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doug bridges <[log in to unmask]>
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Mark Twain Forum <[log in to unmask]>
Sat, 4 Jun 2011 13:54:56 -0700
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Scott is right on the money from my perspective.  It is interesting that Twain, 
who was agnostic to say the least, often reflected on or spoke of the sinful 
nature of man, almost in terms of a broken or fallen race, and his moralizing 
and his great concerns for the evil and dishonesty and crooked nature of man and 
his institutions are evidence of his agreement with the tenents of Christian 
belief.  I have had my high school students write essays arguing  the question 
"Was Mark Twain a Christian?" several times on my assumption that Twain 
represented a person whose ethics or morality appears to have been very much 
Christian, especially his love of those who are downtrodden.  Now, obviously he 
was informed by his Presbyterian upbringing, but he was intelligent enough to 
have escaped that had he chosen to do so, and so, I think a case can be made for 
Twain being a practicing Christian, even though he would probably be cursing me 
from the hereafter for even hinting at the thought.  (I realize that I am 
ignoring the supposed necessity of "professing faith in Christ" in my thesis 
here about Twain....but just as one can be a hypocrite without admitting it or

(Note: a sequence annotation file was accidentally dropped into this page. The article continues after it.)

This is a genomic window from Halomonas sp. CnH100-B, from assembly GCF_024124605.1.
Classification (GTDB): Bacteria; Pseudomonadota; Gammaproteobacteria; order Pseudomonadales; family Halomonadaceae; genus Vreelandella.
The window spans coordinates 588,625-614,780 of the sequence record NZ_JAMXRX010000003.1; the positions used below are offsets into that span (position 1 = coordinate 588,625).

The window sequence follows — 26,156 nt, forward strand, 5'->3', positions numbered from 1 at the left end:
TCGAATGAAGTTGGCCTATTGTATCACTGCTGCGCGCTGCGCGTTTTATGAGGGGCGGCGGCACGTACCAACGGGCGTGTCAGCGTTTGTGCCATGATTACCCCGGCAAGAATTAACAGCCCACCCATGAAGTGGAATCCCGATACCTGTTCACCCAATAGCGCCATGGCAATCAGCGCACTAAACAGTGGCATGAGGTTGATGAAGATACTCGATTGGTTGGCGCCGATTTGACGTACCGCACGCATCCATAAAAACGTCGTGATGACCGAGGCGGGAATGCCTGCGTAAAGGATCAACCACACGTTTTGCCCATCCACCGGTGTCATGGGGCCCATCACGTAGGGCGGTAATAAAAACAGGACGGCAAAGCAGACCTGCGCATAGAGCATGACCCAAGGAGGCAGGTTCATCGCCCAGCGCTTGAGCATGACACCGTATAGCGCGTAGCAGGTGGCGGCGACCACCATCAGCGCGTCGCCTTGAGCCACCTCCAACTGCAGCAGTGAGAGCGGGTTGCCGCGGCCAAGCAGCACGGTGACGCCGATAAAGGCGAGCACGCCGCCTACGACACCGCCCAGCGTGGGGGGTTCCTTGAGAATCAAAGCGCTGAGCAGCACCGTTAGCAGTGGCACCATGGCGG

even knowing it.....then.....and so forth.)  And to clarify,  I did encourage my 
students to argue either side of the issue, and I required them to provide 
evidence from Hucleberry Finn, which was the book we read when that essay topic 
was used.

I hope no one on the list is offended by this line of thought.  I base my own 
thesis regarding Twain on the evidence I see in his behavior rather than on what 
he said about his lack of faith.  He lacked faith, but he did not lack a moral 
compass. And to deal with one more obvious thought,  I also acknowledge that one 
can be a moral person without being Christian or even religious, and that there 
are many supposedly religious persons who are not good or moral people, either 
out of their selfishness, ignorance, or just damn contrariness.

I suppose I will be heartily upbraided for my thoughts, but that is okay as long 
as the correctors enlighten me, educate me, but do not merely assault my 
thoughts. I am always glad to learn what others know that I have not learned.

From: Scott Holmes <[log in to unmask]>
To: [log in to unmask]
Sent: Wed, June 1, 2011 2:44:32 PM
Subject: The Man That Corrupted Hadleyburg

I have just completed publishing on my web site and YouTube my reading
of The Man That Corrupted Hadleyburg.

I didn't find it so much a Faustian tale but more an instance of the
devil coming to collect his due.  The town had sold their souls long
before the stranger came and tempted them.  I was gratified to read in
the introduction and afterward of The Oxford Mark Twain edition
corroboration of my own opinion albeit far more knowledgeable than my